Women Entrepreneurship

Meet The Women in Family Businesses Who Are Coming Into Their Own

. 8 min read . Written by Sanika Govekar
Meet The Women in Family Businesses Who Are Coming Into Their Own

Just like Sushmita Sen in Aarya, here’s how women in family businesses are coming into their own.

Recently, Roshni Nadar Malhotra took over as the chairperson of the $9.9 billion HCL Corporation, a company that her father Shiv Nadar founded in 1976. This makes Roshni the first woman to head any listed Indian IT services company. Not just that, Roshni is also the wealthiest woman in the country, according to the 2019 Hurun Rich List. While this may raise eyebrows and perhaps even garner some scrutiny, we see a welcome change here.

With the release of the popular Disney+ Hotstar show, Aarya, aptly featuring the audacious Sushmita Sen, I turned to Niti Shah, who someday intends to embody the custodian character. Niti’s family business, Suchi Gems, based in Mumbai, has been a flourishing company that has been trading and semi-manufacturing solitaires for over 48 years now. Its owner and Niti’s father, Nilesh Shah, binged-watched the show Aarya.

Soon after completing the show, he walked into Niti’s room and said, “You are Aarya”. Niti has been involved in the family business for three years now, an enterprise that is completely dominated by men. And although Aarya is over-dramatised and far from reality, Niti could definitely draw parallels with her life. 

women in family businesses
Niti Shah from Suchi Gems, Mumbai

Three out of four women in India, over the age of 15, are neither working nor seeking employment 

A study published in 2019 reveals that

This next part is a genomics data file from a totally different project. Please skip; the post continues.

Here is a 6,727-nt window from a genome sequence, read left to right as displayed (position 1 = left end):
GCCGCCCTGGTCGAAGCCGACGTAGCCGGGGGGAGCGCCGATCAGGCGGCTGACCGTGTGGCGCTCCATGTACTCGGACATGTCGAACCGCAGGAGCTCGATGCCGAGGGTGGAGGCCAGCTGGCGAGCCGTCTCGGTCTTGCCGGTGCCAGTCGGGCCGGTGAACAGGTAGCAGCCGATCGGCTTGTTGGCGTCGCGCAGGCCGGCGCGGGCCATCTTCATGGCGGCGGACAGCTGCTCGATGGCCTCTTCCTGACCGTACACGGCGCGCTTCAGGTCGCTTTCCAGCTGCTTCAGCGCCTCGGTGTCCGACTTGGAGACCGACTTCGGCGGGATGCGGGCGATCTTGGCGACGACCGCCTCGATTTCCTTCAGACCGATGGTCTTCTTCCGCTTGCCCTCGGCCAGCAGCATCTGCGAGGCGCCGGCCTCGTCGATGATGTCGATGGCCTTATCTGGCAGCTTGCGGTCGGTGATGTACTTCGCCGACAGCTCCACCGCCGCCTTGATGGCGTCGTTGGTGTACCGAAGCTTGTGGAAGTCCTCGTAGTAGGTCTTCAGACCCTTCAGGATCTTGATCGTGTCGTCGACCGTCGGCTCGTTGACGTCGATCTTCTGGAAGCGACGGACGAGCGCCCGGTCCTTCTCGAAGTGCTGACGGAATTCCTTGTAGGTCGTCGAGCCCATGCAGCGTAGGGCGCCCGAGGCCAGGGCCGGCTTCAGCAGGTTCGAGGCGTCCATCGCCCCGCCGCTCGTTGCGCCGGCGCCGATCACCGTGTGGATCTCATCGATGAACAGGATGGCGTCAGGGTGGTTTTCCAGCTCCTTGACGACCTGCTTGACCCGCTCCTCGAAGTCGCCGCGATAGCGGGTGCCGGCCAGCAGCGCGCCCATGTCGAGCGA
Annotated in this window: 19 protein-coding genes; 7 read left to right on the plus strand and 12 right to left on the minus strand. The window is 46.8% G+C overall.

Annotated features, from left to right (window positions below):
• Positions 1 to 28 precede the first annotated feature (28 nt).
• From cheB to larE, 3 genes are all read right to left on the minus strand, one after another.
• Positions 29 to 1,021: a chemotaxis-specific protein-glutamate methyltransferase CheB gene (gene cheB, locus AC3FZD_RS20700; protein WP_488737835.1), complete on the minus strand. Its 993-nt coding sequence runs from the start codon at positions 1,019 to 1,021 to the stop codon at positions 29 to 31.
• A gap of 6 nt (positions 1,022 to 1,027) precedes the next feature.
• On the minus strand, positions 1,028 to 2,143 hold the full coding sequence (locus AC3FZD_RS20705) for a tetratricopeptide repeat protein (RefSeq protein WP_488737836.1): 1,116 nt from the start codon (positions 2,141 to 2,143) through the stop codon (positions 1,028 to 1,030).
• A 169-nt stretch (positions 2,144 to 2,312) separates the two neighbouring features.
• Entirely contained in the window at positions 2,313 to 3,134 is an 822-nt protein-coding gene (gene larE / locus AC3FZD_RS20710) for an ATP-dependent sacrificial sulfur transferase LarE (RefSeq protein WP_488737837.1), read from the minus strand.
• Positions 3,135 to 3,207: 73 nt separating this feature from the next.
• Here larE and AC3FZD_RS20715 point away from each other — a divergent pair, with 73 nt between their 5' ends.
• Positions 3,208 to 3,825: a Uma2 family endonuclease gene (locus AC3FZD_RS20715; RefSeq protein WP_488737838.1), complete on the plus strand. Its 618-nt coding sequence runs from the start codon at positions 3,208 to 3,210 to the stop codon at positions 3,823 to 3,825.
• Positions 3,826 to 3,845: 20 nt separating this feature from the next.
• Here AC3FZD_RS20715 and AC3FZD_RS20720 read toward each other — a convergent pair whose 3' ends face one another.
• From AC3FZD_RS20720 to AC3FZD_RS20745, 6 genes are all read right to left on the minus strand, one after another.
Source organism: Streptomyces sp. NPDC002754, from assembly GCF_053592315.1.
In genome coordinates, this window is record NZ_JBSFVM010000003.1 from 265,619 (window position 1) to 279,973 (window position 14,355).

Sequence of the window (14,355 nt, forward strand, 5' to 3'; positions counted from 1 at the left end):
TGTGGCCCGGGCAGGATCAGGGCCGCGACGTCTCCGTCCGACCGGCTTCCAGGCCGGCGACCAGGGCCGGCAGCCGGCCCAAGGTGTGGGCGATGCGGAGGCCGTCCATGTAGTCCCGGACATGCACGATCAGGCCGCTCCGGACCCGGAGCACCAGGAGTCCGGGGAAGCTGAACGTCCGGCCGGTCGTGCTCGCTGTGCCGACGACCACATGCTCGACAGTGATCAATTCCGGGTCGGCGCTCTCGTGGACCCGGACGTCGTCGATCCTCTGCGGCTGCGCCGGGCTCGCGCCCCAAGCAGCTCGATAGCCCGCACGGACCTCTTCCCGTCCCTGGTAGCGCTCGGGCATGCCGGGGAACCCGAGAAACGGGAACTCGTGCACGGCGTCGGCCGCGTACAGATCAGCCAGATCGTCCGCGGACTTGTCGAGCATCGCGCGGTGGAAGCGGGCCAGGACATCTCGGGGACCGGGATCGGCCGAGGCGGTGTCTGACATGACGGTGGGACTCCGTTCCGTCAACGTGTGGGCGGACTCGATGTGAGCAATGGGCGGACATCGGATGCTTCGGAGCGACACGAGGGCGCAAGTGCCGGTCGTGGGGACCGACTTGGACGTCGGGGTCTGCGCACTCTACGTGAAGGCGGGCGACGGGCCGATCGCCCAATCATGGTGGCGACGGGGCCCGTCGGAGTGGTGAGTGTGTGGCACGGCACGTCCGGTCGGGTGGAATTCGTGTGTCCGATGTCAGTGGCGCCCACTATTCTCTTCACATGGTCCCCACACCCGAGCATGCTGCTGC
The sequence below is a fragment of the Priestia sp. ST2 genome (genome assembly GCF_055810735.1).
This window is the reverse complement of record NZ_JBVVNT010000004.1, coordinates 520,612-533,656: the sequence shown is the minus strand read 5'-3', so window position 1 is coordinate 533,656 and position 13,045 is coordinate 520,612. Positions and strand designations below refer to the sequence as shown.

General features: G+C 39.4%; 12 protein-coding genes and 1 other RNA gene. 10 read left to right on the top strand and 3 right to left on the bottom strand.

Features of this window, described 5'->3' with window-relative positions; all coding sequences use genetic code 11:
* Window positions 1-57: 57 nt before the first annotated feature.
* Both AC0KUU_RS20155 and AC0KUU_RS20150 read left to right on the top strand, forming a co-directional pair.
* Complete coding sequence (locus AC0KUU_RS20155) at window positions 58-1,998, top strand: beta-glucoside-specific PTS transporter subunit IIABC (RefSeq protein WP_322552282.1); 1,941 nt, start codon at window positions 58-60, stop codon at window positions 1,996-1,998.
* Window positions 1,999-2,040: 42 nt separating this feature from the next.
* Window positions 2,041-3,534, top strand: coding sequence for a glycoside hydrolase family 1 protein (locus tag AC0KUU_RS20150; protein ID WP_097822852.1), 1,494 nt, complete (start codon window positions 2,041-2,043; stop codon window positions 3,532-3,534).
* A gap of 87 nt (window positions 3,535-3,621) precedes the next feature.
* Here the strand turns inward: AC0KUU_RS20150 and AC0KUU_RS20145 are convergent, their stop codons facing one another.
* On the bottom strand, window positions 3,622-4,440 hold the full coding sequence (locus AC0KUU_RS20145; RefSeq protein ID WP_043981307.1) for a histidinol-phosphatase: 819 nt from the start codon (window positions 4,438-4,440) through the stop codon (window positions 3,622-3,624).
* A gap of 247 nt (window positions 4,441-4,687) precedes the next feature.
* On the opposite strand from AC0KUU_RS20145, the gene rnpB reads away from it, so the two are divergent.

although India is experiencing a decline in the participation of female labour force, green shoots are visible in Indian family businesses.

In these rather desolate times, we are seeing an increase in the participation of women in their family business. The study highlights how rising levels of awareness and education, along with the shrinking sizes of families, is leading to women occupying positions of leadership in Indian family businesses.  

Family businesses are, undeniably, based on the idea of furthering your own family’s interests. ISB’s 2019 study on Redefining the Role of Women in Indian Family Businesses points out how

the participation of daughters-in-law in the family business is also increasing.

To understand this better, I also talked to Ira Jain, who heads sustainability and marketing at the 40-year-old Velcord Textiles, a company that her father-in-law founded. Velcord Textiles is an established family business, and Ira has managed to occupy a position of power in the business. Ira is dedicated, driven and focussed on furthering the goals of the company. 

women in family businesses
Ira Jain From Velcord Textiles

The Becoming of Aarya